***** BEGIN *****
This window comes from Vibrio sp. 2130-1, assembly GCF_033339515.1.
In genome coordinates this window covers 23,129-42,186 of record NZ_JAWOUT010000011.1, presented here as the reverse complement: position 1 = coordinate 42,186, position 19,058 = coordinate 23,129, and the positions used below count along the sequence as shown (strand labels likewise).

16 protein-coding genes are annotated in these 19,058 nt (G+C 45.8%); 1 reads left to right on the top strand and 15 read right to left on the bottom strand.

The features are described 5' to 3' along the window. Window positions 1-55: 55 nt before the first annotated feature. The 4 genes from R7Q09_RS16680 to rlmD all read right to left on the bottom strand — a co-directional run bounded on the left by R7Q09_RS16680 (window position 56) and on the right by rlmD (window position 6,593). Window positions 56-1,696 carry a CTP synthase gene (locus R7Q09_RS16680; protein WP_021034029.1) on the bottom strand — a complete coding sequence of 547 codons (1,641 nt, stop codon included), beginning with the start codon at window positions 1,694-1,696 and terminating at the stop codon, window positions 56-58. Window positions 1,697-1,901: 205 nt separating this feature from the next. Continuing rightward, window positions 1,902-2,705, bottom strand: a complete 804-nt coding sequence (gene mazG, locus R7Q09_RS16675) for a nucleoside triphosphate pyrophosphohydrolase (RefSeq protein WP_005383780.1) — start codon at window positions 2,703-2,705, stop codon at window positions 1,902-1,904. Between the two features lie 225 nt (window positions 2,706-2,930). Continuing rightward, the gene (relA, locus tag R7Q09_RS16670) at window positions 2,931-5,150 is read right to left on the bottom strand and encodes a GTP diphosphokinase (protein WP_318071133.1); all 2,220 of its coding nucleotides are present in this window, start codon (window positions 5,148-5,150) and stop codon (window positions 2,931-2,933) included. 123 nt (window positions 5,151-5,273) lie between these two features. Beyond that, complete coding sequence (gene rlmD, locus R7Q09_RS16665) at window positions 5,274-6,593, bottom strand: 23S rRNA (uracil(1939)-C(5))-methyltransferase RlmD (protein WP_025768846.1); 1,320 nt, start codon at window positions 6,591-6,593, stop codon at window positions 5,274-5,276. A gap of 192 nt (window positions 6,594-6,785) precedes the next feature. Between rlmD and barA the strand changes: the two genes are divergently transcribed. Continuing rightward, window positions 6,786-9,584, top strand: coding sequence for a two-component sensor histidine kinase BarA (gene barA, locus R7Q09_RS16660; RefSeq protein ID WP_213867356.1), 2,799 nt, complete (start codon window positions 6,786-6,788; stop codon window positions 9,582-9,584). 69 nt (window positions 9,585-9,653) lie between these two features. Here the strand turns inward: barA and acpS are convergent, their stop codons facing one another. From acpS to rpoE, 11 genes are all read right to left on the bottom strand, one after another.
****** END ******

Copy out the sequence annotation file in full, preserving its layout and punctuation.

This window comes from Vibrio sp. 2130-1, assembly GCF_033339515.1.
In genome coordinates this window covers 23,129-42,186 of record NZ_JAWOUT010000011.1, presented here as the reverse complement: position 1 = coordinate 42,186, position 19,058 = coordinate 23,129, and the positions used below count along the sequence as shown (strand labels likewise).

16 protein-coding genes are annotated in these 19,058 nt (G+C 45.8%); 1 reads left to right on the top strand and 15 read right to left on the bottom strand.

The features are described 5' to 3' along the window. Window positions 1-55: 55 nt before the first annotated feature. The 4 genes from R7Q09_RS16680 to rlmD all read right to left on the bottom strand — a co-directional run bounded on the left by R7Q09_RS16680 (window position 56) and on the right by rlmD (window position 6,593). Window positions 56-1,696 carry a CTP synthase gene (locus R7Q09_RS16680; protein WP_021034029.1) on the bottom strand — a complete coding sequence of 547 codons (1,641 nt, stop codon included), beginning with the start codon at window positions 1,694-1,696 and terminating at the stop codon, window positions 56-58. Window positions 1,697-1,901: 205 nt separating this feature from the next. Continuing rightward, window positions 1,902-2,705, bottom strand: a complete 804-nt coding sequence (gene mazG, locus R7Q09_RS16675) for a nucleoside triphosphate pyrophosphohydrolase (RefSeq protein WP_005383780.1) — start codon at window positions 2,703-2,705, stop codon at window positions 1,902-1,904. Between the two features lie 225 nt (window positions 2,706-2,930). Continuing rightward, the gene (relA, locus tag R7Q09_RS16670) at window positions 2,931-5,150 is read right to left on the bottom strand and encodes a GTP diphosphokinase (protein WP_318071133.1); all 2,220 of its coding nucleotides are present in this window, start codon (window positions 5,148-5,150) and stop codon (window positions 2,931-2,933) included. 123 nt (window positions 5,151-5,273) lie between these two features. Beyond that, complete coding sequence (gene rlmD, locus R7Q09_RS16665) at window positions 5,274-6,593, bottom strand: 23S rRNA (uracil(1939)-C(5))-methyltransferase RlmD (protein WP_025768846.1); 1,320 nt, start codon at window positions 6,591-6,593, stop codon at window positions 5,274-5,276. A gap of 192 nt (window positions 6,594-6,785) precedes the next feature. Between rlmD and barA the strand changes: the two genes are divergently transcribed. Continuing rightward, window positions 6,786-9,584, top strand: coding sequence for a two-component sensor histidine kinase BarA (gene barA, locus R7Q09_RS16660; RefSeq protein ID WP_213867356.1), 2,799 nt, complete (start codon window positions 6,786-6,788; stop codon window positions 9,582-9,584). 69 nt (window positions 9,585-9,653) lie between these two features. Here the strand turns inward: barA and acpS are convergent, their stop codons facing one another. From acpS to rpoE, 11 genes are all read right to left on the bottom strand, one after another.